After Facebook and Twitter struggled to impress investors during their own second-quarter earnings reports, it fell to Snap to change the market narrative forming around social media companies that growth was slowing and cost structures could rise.
It failed. Instead, Snap, the parent company of the popular Snapchat application, shed daily active users (DAUs) in its second quarter while losing buckets of money. The company attempted to compensate for that incredible miss by disclosing that it has 100 million monthly active users (MAUs) in Canada and the United States. The new metric, however, did not make up for the firm’s DAU decline from 191 to 188 million from the first quarter to the second.
Shares in the company fell on the news, although not as steeply as Facebook or Twitter’s after their own disappointing reports.
However, in the face of the decline was a set of financial results that bested expectations. The company lost an adjusted $0.14 per share, instead of an expected $0.17 adjusted per-share deficit. And the firm’s revenue of $262.3 million came in over expectations of $250.4 million. Per CNBC, the firm also beat revenue-per-user expectations.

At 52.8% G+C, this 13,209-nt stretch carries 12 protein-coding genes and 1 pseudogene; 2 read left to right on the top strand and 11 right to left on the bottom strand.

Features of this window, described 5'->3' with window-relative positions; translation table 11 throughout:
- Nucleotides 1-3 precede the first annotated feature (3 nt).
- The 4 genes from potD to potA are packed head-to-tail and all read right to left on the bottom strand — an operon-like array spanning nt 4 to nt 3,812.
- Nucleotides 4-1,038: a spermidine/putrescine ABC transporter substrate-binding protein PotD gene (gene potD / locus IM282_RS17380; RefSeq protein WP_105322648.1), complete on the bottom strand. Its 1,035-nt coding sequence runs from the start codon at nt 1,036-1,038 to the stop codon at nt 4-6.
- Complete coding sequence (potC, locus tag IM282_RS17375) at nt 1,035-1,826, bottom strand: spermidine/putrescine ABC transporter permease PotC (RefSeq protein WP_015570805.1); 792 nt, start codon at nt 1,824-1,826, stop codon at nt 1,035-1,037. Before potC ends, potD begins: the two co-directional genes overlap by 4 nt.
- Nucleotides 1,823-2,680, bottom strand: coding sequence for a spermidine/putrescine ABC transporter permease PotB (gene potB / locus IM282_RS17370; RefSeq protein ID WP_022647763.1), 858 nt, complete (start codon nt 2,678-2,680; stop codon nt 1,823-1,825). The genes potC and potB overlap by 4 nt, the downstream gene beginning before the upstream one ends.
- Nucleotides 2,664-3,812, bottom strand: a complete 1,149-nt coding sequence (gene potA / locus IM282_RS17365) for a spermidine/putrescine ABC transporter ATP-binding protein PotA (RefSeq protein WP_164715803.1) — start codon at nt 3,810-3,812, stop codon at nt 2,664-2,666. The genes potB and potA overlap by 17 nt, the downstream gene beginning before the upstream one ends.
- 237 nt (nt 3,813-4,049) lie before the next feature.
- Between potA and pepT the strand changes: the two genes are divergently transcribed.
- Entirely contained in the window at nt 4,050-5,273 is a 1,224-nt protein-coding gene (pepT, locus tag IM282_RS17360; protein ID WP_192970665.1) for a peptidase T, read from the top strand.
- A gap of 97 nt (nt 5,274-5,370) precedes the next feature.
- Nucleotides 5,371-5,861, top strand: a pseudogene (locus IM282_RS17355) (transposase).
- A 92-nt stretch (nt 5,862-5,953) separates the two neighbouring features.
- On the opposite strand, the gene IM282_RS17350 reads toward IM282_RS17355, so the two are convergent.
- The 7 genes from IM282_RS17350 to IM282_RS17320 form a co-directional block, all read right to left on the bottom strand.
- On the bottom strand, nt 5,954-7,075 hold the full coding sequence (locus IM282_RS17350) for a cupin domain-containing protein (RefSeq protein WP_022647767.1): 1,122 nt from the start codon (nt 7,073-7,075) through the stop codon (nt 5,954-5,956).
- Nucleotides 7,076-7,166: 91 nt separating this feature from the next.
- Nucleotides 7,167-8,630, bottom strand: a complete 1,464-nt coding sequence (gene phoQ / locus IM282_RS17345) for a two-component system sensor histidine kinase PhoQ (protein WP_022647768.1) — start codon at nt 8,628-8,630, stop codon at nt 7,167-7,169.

There, however, the good news stops. Here are the lowlights:
- Snaps’s net loss was far greater than its revenue. The company lost $353.3 million against $262.3 million in top line.
- Snap’s operating cash flow of negative $199.3 million was nearly as large as the inverse of its revenue for the period. Its free cash flow came even closer at negative $234.2 million.
- Snap’s adjusted EBITDA, an incredibly massaged metric, was a staggering negative $169 million in the quarter.
- In the first half of 2018 compared to the first half of 2017, Snap’s operating cash flow got worse, as did its free cash flow. Its adjusted EBITDA also weakened.
To their credit, Facebook and Twitter both turned in strong net income results in the second quarter. Facebook was dinged over slowing user growth, and promises of lower, future operating margins. Twitter’s revenue beat and its meet on earnings per share weren’t enough to combat a falling MAU figure and slack guidance.
Both larger social companies, however, are in far better financial shape than Snap. As we reported going into Snap’s earnings report, that made the company an almost ironic last hope for public social companies in the quarter.
Zero for three. We’ll do this again in a few months.